said code is one of a radix-2M (2M+3)-valued code where M is a natural number equal to or greater than 2 and a radix-R N-valued code satisfying N≧R+2 where R and N are natural numbers and R is equal to or greater than 3; and said multiple-input comparator generating a carry signal compares the sum of the input signals at the kth digit and a given numeral value. 9. The multiple-valued logic circuit as claimed in claim 7, wherein:
said code is a radix-2M (2M+1)-valued code where M is a natural number; said multiple-input comparator generating a carry signal located at the kth digit compares the sum of the input signals at the kth digit and a numeral value indicative of the sign of the sum of the input signals at the (k-1)th digit with a given numeral value; the carry signal are represented by two comparison results output by said multiple-input comparator; and a multiple-input comparator located at the kth digit outputs a numeral value indicative of the sign of the sum of the input signals at the kth digit. 10. The multiple-valued logic circuit as claimed in claim 7, wherein:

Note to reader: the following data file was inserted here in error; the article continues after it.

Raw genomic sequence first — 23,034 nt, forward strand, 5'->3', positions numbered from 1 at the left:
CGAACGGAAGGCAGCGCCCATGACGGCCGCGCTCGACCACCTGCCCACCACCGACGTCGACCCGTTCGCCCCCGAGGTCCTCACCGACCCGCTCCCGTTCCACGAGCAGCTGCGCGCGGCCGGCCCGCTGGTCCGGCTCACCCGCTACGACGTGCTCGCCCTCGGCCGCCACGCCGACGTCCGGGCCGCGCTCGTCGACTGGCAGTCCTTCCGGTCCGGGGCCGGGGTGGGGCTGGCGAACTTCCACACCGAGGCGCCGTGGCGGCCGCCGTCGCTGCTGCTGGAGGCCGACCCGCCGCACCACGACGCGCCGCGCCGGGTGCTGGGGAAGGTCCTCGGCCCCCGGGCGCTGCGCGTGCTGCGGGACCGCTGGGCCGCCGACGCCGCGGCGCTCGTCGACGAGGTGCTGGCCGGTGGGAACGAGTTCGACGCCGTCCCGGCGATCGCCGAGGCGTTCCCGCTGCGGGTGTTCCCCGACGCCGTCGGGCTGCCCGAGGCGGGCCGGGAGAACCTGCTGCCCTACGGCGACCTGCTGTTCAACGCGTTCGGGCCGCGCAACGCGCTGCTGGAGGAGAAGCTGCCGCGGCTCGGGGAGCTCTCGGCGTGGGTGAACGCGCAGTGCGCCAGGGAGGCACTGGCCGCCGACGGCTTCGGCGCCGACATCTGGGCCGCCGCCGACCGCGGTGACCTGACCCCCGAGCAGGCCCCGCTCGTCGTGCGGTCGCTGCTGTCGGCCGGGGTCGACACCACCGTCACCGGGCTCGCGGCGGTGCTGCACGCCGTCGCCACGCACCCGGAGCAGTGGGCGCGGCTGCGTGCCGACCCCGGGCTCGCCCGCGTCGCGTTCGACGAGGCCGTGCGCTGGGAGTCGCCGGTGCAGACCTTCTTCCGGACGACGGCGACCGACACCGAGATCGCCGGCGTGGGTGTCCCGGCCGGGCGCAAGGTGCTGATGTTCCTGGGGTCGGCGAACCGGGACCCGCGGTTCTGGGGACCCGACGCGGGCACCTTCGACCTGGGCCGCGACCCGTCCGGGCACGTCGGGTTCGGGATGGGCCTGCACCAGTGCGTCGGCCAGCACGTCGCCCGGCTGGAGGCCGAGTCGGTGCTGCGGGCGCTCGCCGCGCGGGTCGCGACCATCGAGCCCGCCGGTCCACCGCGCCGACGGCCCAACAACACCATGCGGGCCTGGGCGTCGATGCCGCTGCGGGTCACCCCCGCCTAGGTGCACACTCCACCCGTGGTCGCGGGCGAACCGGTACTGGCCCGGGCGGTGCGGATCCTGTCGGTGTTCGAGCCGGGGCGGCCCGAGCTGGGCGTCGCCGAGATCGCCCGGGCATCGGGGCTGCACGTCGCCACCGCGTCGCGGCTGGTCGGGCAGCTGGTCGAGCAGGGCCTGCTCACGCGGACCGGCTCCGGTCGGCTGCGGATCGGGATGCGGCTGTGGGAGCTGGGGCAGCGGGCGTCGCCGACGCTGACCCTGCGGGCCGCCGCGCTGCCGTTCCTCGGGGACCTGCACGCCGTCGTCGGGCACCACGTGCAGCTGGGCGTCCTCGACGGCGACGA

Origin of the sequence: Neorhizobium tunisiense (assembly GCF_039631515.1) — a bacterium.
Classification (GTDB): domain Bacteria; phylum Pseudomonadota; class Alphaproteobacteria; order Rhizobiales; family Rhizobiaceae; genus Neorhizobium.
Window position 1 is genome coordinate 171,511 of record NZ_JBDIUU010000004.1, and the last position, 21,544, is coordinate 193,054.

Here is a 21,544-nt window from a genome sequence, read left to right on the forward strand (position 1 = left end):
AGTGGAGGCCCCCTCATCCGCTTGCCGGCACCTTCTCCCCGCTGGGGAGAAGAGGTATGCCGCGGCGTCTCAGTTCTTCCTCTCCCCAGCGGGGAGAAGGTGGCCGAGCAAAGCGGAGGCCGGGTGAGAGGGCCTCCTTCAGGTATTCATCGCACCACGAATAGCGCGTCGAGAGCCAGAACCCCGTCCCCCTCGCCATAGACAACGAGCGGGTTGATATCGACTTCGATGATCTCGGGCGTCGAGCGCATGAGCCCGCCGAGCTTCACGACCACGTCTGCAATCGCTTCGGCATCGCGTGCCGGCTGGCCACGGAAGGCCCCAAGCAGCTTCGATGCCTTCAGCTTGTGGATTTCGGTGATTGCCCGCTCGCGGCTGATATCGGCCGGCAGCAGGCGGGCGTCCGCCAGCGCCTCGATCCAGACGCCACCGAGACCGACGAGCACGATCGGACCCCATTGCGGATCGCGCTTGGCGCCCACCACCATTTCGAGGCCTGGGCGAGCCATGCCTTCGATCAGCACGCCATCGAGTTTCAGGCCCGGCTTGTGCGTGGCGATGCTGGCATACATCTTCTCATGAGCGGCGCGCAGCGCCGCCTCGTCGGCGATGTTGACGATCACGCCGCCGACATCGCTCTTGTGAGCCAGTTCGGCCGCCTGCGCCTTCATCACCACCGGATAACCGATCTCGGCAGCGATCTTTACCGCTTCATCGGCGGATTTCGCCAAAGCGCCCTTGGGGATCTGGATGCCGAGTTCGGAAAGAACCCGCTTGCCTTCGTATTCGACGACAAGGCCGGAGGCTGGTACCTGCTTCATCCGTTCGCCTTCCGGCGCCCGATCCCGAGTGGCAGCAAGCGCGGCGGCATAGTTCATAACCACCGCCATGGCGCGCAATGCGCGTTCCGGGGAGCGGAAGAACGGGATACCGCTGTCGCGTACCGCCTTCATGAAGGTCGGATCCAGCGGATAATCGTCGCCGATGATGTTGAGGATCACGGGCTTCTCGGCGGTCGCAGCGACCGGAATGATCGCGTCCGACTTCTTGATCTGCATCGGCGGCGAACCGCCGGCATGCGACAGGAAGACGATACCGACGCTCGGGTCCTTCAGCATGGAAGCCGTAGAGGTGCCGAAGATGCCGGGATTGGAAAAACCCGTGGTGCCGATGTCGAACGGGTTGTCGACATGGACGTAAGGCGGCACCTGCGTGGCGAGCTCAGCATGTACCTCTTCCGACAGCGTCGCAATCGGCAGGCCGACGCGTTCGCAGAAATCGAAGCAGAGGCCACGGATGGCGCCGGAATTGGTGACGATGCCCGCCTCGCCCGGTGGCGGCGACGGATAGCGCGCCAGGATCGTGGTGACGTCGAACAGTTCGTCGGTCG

said code is a radix-2M (2M+1)-valued code where M is a natural number; and said carry generating circuit comprises a first comparator which detects the sign of the sum of the input signals at the kth digit, and a second comparator which compares, with a given numeral number, the sum of an output signal of the first comparator, the input signals at the kth digit, and a numeral value indicative of the sign of the sum of the input signals at the (k-1)th digit. 11. The multiple-valued logic circuit as claimed in claim 2, wherein said multiple-input amplifier comprises a circuit which comprises a CMOS inverter circuit which receives the input logic signals through respective capacitances and has a feedback circuit connecting an output terminal of said CMOS inverter circuit and one of input terminals of said CMOS inverter circuit.